Nintendo’s Game Boy Advance series of handheld game consoles was first launched back in 2001, succeeding the Game Boy Color. It had a 2.9” TFT LCD screen with a resolution of 240 x 160 pixels, at a 15-bit RGB color depth and a framerate of almost 60 FPS (technically it is exactly 59.727500569606 Hz). Those specs were obviously meant to make gameplay graphics as nice as possible, but the Game Boy Advance was also capable of playing videos — the idea was likely that developers would use that ability in order to play short cut scene videos. But Wulff Den took advantage of the Game Boy Advance’s video capability to create a series of cartridges that contain the entirety of the movie Tenet.
Tenet was Christopher Nolan’s most recent masterpiece and was released to theaters on August 12th, 2020. The astute among you have probably noticed that that date just happened to be in the middle of a little worldwide pandemic. Nolan actually caught quite a lot of well-deserved flack for encouraging fans to go to their local theaters. He went as far as to say:
“I think of all the films that I’ve made, this is perhaps the one that is most designed for the audience experience, the big screen experience. This is a film whose image and sound really needs to be enjoyed in your theaters on the big screen and we’re very very excited for you to see what it is we’ve done.”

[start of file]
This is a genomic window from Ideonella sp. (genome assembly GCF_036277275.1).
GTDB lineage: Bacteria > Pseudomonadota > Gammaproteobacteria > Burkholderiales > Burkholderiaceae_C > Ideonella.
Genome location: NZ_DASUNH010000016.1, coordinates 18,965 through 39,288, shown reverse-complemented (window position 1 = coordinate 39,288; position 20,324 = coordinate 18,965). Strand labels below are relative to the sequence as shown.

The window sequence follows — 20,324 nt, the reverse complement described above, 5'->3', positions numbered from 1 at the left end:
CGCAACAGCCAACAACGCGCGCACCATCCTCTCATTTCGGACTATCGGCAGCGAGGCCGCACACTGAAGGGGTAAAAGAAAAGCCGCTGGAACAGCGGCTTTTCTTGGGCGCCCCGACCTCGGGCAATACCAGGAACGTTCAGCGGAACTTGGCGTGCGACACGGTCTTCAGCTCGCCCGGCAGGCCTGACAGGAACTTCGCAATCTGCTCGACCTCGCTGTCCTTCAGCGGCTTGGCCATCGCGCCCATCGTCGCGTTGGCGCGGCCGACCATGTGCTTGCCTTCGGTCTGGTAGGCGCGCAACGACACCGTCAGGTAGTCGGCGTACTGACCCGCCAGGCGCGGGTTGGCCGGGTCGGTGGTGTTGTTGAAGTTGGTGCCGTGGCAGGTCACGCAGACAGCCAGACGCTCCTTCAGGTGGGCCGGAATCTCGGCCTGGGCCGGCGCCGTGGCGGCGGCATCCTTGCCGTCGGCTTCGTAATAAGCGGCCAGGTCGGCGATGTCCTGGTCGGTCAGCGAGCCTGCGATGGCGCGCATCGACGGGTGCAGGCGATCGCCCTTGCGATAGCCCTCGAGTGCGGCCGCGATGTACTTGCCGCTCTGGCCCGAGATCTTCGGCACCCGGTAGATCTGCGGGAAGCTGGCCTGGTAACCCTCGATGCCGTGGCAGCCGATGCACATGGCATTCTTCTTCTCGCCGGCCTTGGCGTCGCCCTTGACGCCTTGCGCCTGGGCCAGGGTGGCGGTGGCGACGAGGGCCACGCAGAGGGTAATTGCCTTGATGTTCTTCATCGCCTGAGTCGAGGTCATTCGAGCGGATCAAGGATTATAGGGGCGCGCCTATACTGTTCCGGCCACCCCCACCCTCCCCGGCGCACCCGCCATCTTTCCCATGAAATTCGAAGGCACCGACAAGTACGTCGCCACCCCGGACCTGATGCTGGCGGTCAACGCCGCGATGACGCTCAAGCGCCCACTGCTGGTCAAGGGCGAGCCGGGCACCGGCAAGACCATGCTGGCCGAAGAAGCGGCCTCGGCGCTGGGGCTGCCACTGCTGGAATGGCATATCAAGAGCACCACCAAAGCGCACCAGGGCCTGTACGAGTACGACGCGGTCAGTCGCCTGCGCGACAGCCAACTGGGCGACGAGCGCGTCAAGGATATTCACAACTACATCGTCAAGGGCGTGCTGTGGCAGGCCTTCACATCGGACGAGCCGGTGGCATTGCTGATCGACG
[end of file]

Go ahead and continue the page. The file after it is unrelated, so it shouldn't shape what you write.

Nolan’s callousness obviously rubbed a lot of people the wrong way. Wulff Den wanted to find the Tenet experience most antithetical to going to a movie theater and the Game Boy Advance’s low resolution was perfect for the job. A GBA cartridge doesn’t have a lot of space and Tenet is a fairly long movie, which is why five cartridges were required for the job. Even with five cartridges to work with, the video had to be compressed quite a lot in order to fit in the available space. The settings used by Wulff Den resulted in video that was a mere 6 FPS at a resolution of just 192 x 128.
Converting video for the GBA is a fairly well-known process that anyone can follow. The goal is to end up with a GBA-compatible AVI file with the proper parameters. Tools exist to place that video into a ROM that can boot on a GBA. If you’re playing the video in a GBA emulator, that is all you need to do. But Wulff Den wanted to create some real cartridges. They used a GBxCart RW for the job, which is an open source device designed specifically for flashing special Game Boy, Game Boy Color, and Game Boy Advance cartridges. After flashing, Wulff Den printed appropriate labels and placed them on the cartridges. Now he can watch Tenet in all the low-resolution glory that Christopher Nolan would cringe at.